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Discussion Starter · #1 ·
We are replacing a range exhaust and found that the original wall line is in a corrugated metal sheath with only a black and a white wire, also in Bendy metal sheaths ...
I googled and found this is BX wiring. It is an old house but was rewired (and there are grounded outlets - 3 prongs through out the house) in the 1970s.

I can't figure out how to tell if it has a "grounding strip", or something else that will allow it to serve as a grounded line.


What should I be looking for?

Thanks
 

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Semi-Pro Electro-Geek
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You'll see the bonding strip at the ends of the cables, at the boxes. The strip sticks out and is often folded back along the cable. If you can't find a bonding strip there, it doesn't have one - and it's not grounded.
 
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Thanks for the reply

Are you saying that there will be 3 things sticking out from where the metal sheath has been removed? White, Black and something else?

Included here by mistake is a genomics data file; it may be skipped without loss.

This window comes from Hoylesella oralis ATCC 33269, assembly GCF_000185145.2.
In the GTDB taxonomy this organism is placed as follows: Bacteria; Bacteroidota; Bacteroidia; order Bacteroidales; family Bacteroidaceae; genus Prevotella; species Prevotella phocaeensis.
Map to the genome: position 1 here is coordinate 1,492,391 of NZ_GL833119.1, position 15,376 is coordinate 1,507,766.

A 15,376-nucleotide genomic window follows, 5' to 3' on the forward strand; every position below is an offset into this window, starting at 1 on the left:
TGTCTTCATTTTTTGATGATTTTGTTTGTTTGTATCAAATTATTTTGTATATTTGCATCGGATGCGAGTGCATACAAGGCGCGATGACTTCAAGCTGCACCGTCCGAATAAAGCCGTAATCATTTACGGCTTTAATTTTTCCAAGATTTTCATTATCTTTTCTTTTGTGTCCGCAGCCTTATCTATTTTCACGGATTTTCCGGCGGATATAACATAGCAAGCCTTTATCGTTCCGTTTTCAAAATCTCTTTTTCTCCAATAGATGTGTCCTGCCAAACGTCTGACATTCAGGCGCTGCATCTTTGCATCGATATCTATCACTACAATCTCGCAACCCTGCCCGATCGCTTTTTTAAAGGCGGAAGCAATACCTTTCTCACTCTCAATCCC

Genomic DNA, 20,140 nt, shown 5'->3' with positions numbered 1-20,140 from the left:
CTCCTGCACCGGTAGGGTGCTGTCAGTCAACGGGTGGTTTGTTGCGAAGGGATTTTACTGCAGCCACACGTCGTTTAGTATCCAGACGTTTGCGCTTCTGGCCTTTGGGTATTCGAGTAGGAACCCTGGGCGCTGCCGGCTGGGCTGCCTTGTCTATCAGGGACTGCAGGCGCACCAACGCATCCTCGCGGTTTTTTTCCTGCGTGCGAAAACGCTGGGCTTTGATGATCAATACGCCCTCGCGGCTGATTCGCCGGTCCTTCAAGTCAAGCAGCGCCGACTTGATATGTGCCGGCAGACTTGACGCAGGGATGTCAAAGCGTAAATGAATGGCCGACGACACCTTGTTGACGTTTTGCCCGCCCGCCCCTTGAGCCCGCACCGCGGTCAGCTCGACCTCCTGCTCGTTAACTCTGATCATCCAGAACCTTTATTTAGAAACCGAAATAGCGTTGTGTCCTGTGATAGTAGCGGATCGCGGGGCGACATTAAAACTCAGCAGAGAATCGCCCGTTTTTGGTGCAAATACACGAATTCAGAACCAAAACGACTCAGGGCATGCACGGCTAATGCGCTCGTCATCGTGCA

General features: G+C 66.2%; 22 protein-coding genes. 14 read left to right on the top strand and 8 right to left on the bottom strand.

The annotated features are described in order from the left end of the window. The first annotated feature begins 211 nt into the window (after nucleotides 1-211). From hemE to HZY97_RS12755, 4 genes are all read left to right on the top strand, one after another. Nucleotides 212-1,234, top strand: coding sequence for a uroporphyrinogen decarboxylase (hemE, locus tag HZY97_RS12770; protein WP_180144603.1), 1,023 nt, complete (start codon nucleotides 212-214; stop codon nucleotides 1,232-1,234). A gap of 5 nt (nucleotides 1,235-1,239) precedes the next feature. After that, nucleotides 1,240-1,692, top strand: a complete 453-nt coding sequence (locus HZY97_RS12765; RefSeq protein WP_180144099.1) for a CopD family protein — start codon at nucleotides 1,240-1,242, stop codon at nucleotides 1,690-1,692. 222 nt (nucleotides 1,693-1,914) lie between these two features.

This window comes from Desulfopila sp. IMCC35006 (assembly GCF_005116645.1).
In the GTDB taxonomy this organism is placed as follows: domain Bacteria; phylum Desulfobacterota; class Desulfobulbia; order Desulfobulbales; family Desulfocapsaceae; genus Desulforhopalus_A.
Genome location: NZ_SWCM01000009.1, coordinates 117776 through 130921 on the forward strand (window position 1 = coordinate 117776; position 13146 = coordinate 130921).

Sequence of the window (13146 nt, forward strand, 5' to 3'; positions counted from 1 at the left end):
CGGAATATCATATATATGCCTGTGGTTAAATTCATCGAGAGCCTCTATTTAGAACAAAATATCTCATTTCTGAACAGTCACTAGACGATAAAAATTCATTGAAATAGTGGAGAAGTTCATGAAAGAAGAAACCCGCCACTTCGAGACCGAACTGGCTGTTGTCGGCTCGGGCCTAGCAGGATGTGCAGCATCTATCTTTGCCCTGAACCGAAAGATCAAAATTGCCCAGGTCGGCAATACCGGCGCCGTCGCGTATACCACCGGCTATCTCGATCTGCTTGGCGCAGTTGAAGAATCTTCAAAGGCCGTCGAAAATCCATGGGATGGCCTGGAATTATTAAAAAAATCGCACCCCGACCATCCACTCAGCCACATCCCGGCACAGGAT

More or less. If it's installed the usual way, then it's folded back and wrapped around the armor inside the connector. Here are pics:

https://www.doityourself.com/forum/electrical-ac-dc/586205-bonding-strip.html

http://www.city-data.com/forum/house/2511088-electricians-3-prong-outlet-not-grounded-4.html

https://i15.photobucket.com/albums/a352/TonyPE/P1080701.jpg
 
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Discussion Starter · #5 ·
My Bx has a clamp attached to the end of it, hard to tell if it is holding a ground. Is there a way to test the wall line for grounding the way we test our outlets to make sure they are grounded- some gadget???
 

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The BX or similar corrugated sheath cannot be tested electrically for proper grounding. You have to inspect it visually.

If there is enough slack in the wires at the outlet box, you might be able to withdraw the end of the BX cable far enough to inspect it for the grounding strip.

You can run a separate unsheathed ground wire of the same size from the outlet box in question down to the panel with the breaker for this branch circuit, down to a fat ground wire (grounding electrode conductor) coming out of the main panel for a ground rod or exiting water pipe, or (new) over to an outlet box that has a proper ground to its power source.
 

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A "Handy Husband"
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The NEC required Type AC cable manufactured after 1959 to contain the aluminum bonding strip. If the house was rewired in 1970 I would be confident the cable has the bonding strip and is a compliant ground.
 
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